Utilities Bumping Rates to Cover Rising Costs, Smart Meters
While the cities of Fort Collins, Colo., and Milwaukee, Wis., are still debating proposed price hikes by local utilities, in some cases to pay for the installation of new technologies such as advanced metering, Xcel Energy in Minneapolis has received approval to raise prices in order to pay for rising costs of power distribution.
Despite opposition to utility price hikes across many U.S. cities, a new report from the American Council for an Energy-Efficient Economy indicates that increasing total energy capacity by adding energy-efficiency measures continues to be cheaper than adding new sources of electricity, such as conventional coal-fired plants.
The city of Fort Collins says in order to keep pace with costs and technology, it has proposed increases in water, wastewater and electric service rates in its 2010 budget that combined would add about $10 to monthly bills, reports The Coloradoan. About half of the increase would come from electricity through a 9.5 percent increase.
Officials say the increase is needed to cover higher expenses passed along by the city’s wholesale supplier, Platte River Power Authority, or PRPA, as well as to invest in an updated system for measuring and monitoring electrical use, according to The Coloradoan. Installation of an advanced metering infrastructure, or AMI, which includes about 90,000 smart electric and water meters installed at every household and business, would cost about $21 million over two years, according to the newspaper.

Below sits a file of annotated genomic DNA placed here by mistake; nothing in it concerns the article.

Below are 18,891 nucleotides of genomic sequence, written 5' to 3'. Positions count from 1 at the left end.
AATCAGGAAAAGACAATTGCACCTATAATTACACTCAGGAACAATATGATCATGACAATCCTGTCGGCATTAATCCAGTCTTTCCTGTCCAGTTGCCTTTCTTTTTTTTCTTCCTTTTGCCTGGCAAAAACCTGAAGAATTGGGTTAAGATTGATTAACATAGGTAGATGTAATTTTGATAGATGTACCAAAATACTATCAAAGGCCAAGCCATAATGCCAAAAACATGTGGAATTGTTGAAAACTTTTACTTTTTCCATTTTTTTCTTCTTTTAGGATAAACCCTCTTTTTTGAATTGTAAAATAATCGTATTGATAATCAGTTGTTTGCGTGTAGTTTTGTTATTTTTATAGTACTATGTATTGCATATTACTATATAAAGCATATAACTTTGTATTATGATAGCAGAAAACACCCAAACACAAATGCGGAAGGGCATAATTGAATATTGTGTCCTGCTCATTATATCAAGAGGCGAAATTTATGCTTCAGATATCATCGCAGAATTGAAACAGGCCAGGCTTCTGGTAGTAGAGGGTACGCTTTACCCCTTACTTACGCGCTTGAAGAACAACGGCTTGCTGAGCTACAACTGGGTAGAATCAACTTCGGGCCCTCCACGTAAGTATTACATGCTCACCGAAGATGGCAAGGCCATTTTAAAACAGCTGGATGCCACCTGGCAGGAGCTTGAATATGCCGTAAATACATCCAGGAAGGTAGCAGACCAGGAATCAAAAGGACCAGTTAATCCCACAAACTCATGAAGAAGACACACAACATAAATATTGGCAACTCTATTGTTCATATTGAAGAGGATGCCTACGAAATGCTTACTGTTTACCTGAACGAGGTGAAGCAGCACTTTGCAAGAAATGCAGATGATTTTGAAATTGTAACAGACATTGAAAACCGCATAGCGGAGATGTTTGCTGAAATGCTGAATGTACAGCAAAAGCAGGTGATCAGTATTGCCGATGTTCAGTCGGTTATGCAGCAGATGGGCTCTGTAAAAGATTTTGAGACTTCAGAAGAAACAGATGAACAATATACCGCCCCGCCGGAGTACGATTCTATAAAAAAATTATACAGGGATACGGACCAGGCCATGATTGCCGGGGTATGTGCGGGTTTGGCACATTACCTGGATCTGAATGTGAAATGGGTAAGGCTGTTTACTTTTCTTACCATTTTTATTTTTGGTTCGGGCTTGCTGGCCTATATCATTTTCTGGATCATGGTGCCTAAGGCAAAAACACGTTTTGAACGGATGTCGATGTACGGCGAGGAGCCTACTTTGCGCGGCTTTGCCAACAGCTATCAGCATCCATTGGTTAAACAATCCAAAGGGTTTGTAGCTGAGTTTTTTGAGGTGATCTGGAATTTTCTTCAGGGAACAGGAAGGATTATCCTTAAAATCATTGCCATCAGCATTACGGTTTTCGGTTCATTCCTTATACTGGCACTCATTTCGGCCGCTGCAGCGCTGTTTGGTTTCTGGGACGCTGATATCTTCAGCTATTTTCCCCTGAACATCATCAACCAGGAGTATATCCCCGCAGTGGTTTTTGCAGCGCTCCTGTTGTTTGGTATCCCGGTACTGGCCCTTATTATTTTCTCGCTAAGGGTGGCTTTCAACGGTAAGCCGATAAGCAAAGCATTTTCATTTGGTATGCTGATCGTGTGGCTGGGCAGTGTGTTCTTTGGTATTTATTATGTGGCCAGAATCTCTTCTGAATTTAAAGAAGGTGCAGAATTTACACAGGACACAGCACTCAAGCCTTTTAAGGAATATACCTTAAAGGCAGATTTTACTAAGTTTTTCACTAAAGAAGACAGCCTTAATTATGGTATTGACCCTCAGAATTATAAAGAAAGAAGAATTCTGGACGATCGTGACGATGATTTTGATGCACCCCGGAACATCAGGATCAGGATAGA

We Energies in Milwaukee is proposing a $189 million increase for electricity as well as increases proposed for local natural gas charges and steam bought by Milwaukee and Wauwatosa businesses, according to the Milwaukee-Wisconsin Journal Sentinel.
Customers’ concerns center on increases due to the utility’s lost revenue and pension plans as a result of the recession, along with compensation paid to top officials, although several utility suppliers, business group leaders and utility employees testified in favor of the hikes, reports the local newspaper.
Under the Public Service Commission’s proposal, We Energies’ rates would rise by 4.9 percent, or $125.2 million from where they are today, down from an increase of 7.4 percent or $189 million, submitted by the utility, reports the Milwaukee-Wisconsin Journal Sentinel.
Xcel Energy, which filed a request with the Minnesota Public Utilities Commission last November to boost electric rates by 6.05 percent due to increasing costs of making and distributing power, received approval for a price hike at about 70 percent of what the company had first proposed, reports WCCO.com.
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